Carbon Express Arrows
Tom or NO Tom
Turkey
Contributors to this thread:
Paul@thefort 24-Mar-16
trkyslr 24-Mar-16
JohnB 24-Mar-16
Bowfreak 24-Mar-16
Bowfreak 24-Mar-16
trkyslr 24-Mar-16
trkyslr 24-Mar-16
writer 24-Mar-16
writer 24-Mar-16
Bowfreak 24-Mar-16
trkyslr 24-Mar-16
Brotsky 24-Mar-16
trkyslr 24-Mar-16
Reflex 24-Mar-16
EmbryOklahoma 24-Mar-16
drycreek 24-Mar-16
Brotsky 24-Mar-16
trkyslr 24-Mar-16
longbeard 24-Mar-16
Reflex 24-Mar-16
trkyslr 24-Mar-16
Mad_Angler 24-Mar-16
Topgun 30-06 24-Mar-16
longbeard 24-Mar-16
trkyslr 24-Mar-16
trkyslr 24-Mar-16
Reflex 24-Mar-16
writer 25-Mar-16
oldgoat 25-Mar-16
joehunter8301 25-Mar-16
Julius K 25-Mar-16
Tracker12 25-Mar-16
razorhead 27-Mar-16
jims 27-Mar-16
jims 27-Mar-16
trkyslr 27-Mar-16
writer 27-Mar-16
Panther Bone 27-Mar-16
writer 27-Mar-16
Bowfreak 28-Mar-16
EmbryOklahoma 28-Mar-16
writer 28-Mar-16
Scoot 28-Mar-16
Scoot 28-Mar-16
From: Paul@thefort
24-Mar-16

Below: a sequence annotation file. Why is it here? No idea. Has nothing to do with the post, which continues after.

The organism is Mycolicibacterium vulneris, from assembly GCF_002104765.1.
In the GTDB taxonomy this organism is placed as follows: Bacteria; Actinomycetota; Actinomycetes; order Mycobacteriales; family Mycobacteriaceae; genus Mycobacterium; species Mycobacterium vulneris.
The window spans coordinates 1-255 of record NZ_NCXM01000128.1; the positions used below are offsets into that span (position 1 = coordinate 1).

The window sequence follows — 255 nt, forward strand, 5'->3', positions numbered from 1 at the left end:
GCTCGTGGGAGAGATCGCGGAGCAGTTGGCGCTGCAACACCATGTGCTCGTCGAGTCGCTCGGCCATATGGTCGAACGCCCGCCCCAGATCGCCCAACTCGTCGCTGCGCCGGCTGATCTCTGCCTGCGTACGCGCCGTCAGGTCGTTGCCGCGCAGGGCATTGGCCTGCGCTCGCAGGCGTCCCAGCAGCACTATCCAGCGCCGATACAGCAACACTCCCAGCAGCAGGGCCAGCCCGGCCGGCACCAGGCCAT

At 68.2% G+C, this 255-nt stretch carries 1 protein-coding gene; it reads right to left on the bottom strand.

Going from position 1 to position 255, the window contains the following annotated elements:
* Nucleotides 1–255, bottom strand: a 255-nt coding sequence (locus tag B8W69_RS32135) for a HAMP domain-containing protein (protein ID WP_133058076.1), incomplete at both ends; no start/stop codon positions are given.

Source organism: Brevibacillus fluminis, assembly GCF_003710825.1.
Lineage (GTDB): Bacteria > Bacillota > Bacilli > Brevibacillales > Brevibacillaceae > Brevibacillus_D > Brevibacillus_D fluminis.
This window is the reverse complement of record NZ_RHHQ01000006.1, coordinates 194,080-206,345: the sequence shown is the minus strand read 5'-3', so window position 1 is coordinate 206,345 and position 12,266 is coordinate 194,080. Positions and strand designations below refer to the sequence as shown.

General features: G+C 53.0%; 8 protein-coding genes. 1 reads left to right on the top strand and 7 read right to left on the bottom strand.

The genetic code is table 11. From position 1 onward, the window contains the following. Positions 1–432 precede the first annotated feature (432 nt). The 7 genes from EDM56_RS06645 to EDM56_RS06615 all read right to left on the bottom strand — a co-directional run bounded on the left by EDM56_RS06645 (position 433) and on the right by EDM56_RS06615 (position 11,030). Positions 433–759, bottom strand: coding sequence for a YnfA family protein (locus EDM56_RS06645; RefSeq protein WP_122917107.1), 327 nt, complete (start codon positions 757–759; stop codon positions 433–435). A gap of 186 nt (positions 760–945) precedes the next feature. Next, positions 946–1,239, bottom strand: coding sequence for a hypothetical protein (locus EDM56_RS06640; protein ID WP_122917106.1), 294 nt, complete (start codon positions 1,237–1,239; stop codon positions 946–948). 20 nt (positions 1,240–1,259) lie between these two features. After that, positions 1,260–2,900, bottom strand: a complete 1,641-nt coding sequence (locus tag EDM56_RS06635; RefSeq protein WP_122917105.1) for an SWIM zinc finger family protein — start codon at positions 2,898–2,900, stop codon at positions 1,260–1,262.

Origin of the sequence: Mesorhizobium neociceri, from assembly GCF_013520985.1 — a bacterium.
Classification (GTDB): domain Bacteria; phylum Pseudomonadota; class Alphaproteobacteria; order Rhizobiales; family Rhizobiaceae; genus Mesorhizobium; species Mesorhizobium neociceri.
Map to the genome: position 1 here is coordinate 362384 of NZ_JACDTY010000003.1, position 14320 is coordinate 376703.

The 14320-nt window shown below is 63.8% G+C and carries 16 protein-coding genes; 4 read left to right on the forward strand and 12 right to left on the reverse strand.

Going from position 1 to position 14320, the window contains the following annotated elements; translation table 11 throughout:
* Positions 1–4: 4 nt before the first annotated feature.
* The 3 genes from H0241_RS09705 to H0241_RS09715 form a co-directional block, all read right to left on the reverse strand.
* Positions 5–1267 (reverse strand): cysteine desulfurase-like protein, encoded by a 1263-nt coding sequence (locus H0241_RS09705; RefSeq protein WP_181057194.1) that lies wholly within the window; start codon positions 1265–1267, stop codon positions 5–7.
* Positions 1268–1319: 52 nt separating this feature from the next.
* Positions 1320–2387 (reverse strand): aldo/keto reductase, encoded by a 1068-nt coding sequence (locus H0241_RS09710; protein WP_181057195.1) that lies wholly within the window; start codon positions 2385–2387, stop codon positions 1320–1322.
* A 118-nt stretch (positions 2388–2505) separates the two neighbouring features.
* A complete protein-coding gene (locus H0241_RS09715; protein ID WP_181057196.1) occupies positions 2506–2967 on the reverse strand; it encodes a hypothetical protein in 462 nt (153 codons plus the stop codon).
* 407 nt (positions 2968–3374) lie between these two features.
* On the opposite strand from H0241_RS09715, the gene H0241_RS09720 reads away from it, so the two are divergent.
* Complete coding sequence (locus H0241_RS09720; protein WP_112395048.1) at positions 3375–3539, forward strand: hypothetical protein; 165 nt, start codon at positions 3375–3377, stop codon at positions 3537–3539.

Paul@thefort's embedded Photo
Paul@thefort's embedded Photo
With all of the conversation concerning which mature tom or jake decoy to use and how best to use them and when, I thought back to a few times when neither of these male decoys worked.

I have had a few experiences when a mature tom would hang up out side of bow range or just skirt around keeping an eye on my close facsimile, and then never come in.

Sensing an issue of domination, after the tom would depart, I would venture out and retrieve the tom decoy, only leaving a hen or two and with positive results later when the same tom returned or a new tom presented himself.

Have any of you had similar experiences, of Tom or NO Tom?

My best, Paul

From: trkyslr
24-Mar-16
Paul, honestly with the Dsd Jake the number of birds that have skirted it or not came into it that have seen it over the last several years, i can count on one hand - two max. Now with a strutter type decoy, I think the odds of that happening are deffinetely greater as some birds get intimidated by a birds fan and don't want a fight or the decoy not looking convincingly real to them. The submissive jake pose even gets me feeling tough ;-)